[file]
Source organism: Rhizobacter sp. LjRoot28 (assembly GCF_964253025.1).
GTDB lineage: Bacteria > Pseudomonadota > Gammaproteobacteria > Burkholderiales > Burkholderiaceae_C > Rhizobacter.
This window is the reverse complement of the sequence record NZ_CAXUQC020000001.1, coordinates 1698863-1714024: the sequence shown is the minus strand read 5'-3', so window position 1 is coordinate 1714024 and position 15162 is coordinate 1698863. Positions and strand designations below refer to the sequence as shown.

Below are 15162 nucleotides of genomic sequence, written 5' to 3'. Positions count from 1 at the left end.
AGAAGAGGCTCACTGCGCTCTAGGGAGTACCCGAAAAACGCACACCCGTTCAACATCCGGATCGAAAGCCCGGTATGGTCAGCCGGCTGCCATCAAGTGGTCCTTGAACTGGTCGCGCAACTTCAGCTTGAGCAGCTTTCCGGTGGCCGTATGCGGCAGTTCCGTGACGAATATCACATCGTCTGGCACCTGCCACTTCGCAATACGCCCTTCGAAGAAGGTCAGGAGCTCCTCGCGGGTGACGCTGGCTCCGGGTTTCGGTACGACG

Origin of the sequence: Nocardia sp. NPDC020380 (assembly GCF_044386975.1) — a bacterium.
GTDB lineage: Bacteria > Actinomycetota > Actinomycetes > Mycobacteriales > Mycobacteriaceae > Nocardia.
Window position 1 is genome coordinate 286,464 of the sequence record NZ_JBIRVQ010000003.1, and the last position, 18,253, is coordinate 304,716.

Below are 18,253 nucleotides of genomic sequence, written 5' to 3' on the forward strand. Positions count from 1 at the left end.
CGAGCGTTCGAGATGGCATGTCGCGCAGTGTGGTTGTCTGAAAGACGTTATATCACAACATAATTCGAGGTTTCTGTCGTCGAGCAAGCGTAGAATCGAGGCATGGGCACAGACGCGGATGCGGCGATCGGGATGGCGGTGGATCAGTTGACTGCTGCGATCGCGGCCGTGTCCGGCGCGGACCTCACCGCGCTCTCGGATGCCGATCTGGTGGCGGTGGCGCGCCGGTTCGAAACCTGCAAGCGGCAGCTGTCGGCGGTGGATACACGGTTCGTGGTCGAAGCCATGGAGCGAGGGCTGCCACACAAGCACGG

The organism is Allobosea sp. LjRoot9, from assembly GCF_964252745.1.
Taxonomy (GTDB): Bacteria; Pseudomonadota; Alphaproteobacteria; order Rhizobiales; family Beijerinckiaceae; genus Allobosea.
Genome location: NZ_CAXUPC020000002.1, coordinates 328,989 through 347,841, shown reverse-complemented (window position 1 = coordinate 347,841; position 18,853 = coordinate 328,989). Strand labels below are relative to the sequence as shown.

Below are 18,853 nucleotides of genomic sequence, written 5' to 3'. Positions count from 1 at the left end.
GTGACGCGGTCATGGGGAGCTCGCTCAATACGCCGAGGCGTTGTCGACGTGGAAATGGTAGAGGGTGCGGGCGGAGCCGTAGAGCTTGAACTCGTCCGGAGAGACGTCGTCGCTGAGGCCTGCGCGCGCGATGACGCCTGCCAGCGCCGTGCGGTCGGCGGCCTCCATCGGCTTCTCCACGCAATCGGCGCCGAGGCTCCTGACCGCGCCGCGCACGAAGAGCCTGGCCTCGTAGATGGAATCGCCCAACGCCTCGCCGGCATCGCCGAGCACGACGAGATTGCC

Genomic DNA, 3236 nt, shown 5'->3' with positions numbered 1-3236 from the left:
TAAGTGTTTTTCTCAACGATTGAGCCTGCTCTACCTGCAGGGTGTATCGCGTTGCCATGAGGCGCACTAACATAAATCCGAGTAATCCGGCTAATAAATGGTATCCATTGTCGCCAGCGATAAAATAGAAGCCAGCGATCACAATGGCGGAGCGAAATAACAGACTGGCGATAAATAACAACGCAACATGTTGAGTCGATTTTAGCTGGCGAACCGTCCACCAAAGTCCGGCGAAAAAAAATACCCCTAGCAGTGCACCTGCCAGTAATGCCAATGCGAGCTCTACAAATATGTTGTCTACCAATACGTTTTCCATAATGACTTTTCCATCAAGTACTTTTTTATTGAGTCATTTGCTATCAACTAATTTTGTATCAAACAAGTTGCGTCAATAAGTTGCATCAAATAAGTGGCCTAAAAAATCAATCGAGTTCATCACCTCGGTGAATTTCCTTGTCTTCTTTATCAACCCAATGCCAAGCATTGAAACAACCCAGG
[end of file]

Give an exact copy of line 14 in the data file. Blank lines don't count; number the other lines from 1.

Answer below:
Below are 18,853 nucleotides of genomic sequence, written 5' to 3'. Positions count from 1 at the left end.